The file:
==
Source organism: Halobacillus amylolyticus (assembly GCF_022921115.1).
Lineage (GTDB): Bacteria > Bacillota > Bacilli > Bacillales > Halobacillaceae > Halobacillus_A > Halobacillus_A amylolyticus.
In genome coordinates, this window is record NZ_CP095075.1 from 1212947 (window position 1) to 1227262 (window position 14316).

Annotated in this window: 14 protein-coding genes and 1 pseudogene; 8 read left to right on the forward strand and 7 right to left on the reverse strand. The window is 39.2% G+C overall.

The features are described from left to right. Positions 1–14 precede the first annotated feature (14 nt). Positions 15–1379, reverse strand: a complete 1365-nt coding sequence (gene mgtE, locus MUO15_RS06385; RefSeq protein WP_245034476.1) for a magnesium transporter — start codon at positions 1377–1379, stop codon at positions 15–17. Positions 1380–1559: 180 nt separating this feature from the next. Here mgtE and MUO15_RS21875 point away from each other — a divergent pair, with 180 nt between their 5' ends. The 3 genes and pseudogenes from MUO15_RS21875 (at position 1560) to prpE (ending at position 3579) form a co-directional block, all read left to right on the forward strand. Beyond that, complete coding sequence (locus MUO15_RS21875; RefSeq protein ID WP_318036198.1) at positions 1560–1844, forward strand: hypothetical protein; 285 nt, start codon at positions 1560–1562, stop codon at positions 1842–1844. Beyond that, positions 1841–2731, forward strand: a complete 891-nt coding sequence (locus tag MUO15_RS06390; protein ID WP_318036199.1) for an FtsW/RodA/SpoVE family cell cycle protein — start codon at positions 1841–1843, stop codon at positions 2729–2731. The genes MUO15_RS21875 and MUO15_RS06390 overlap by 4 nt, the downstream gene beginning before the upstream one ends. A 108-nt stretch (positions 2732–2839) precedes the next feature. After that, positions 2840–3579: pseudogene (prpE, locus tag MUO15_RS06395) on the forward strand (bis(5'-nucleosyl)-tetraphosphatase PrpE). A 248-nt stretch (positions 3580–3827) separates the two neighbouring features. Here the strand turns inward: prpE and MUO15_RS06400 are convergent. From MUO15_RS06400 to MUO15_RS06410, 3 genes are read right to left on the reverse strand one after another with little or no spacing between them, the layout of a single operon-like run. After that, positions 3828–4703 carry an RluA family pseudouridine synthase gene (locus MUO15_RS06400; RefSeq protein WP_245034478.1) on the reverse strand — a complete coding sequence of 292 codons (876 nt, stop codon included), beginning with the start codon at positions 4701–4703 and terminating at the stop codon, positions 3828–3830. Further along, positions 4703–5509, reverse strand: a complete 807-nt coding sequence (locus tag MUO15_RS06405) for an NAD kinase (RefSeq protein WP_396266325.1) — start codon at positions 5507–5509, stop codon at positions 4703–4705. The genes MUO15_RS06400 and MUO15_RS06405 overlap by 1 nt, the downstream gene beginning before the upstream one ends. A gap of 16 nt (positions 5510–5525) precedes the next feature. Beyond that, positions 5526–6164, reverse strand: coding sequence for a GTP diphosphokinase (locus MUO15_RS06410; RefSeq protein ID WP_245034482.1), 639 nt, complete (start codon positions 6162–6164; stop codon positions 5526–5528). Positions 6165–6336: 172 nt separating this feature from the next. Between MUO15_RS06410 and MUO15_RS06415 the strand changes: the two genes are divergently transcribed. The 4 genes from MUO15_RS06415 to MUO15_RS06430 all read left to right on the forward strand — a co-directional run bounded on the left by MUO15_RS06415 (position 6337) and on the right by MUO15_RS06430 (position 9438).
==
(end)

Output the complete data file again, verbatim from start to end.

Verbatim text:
Source organism: Halobacillus amylolyticus (assembly GCF_022921115.1).
Lineage (GTDB): Bacteria > Bacillota > Bacilli > Bacillales > Halobacillaceae > Halobacillus_A > Halobacillus_A amylolyticus.
In genome coordinates, this window is record NZ_CP095075.1 from 1212947 (window position 1) to 1227262 (window position 14316).

Annotated in this window: 14 protein-coding genes and 1 pseudogene; 8 read left to right on the forward strand and 7 right to left on the reverse strand. The window is 39.2% G+C overall.

The features are described from left to right. Positions 1–14 precede the first annotated feature (14 nt). Positions 15–1379, reverse strand: a complete 1365-nt coding sequence (gene mgtE, locus MUO15_RS06385; RefSeq protein WP_245034476.1) for a magnesium transporter — start codon at positions 1377–1379, stop codon at positions 15–17. Positions 1380–1559: 180 nt separating this feature from the next. Here mgtE and MUO15_RS21875 point away from each other — a divergent pair, with 180 nt between their 5' ends. The 3 genes and pseudogenes from MUO15_RS21875 (at position 1560) to prpE (ending at position 3579) form a co-directional block, all read left to right on the forward strand. Beyond that, complete coding sequence (locus MUO15_RS21875; RefSeq protein ID WP_318036198.1) at positions 1560–1844, forward strand: hypothetical protein; 285 nt, start codon at positions 1560–1562, stop codon at positions 1842–1844. Beyond that, positions 1841–2731, forward strand: a complete 891-nt coding sequence (locus tag MUO15_RS06390; protein ID WP_318036199.1) for an FtsW/RodA/SpoVE family cell cycle protein — start codon at positions 1841–1843, stop codon at positions 2729–2731. The genes MUO15_RS21875 and MUO15_RS06390 overlap by 4 nt, the downstream gene beginning before the upstream one ends. A 108-nt stretch (positions 2732–2839) precedes the next feature. After that, positions 2840–3579: pseudogene (prpE, locus tag MUO15_RS06395) on the forward strand (bis(5'-nucleosyl)-tetraphosphatase PrpE). A 248-nt stretch (positions 3580–3827) separates the two neighbouring features. Here the strand turns inward: prpE and MUO15_RS06400 are convergent. From MUO15_RS06400 to MUO15_RS06410, 3 genes are read right to left on the reverse strand one after another with little or no spacing between them, the layout of a single operon-like run. After that, positions 3828–4703 carry an RluA family pseudouridine synthase gene (locus MUO15_RS06400; RefSeq protein WP_245034478.1) on the reverse strand — a complete coding sequence of 292 codons (876 nt, stop codon included), beginning with the start codon at positions 4701–4703 and terminating at the stop codon, positions 3828–3830. Further along, positions 4703–5509, reverse strand: a complete 807-nt coding sequence (locus tag MUO15_RS06405) for an NAD kinase (RefSeq protein WP_396266325.1) — start codon at positions 5507–5509, stop codon at positions 4703–4705. The genes MUO15_RS06400 and MUO15_RS06405 overlap by 1 nt, the downstream gene beginning before the upstream one ends. A gap of 16 nt (positions 5510–5525) precedes the next feature. Beyond that, positions 5526–6164, reverse strand: coding sequence for a GTP diphosphokinase (locus MUO15_RS06410; RefSeq protein ID WP_245034482.1), 639 nt, complete (start codon positions 6162–6164; stop codon positions 5526–5528). Positions 6165–6336: 172 nt separating this feature from the next. Between MUO15_RS06410 and MUO15_RS06415 the strand changes: the two genes are divergently transcribed. The 4 genes from MUO15_RS06415 to MUO15_RS06430 all read left to right on the forward strand — a co-directional run bounded on the left by MUO15_RS06415 (position 6337) and on the right by MUO15_RS06430 (position 9438).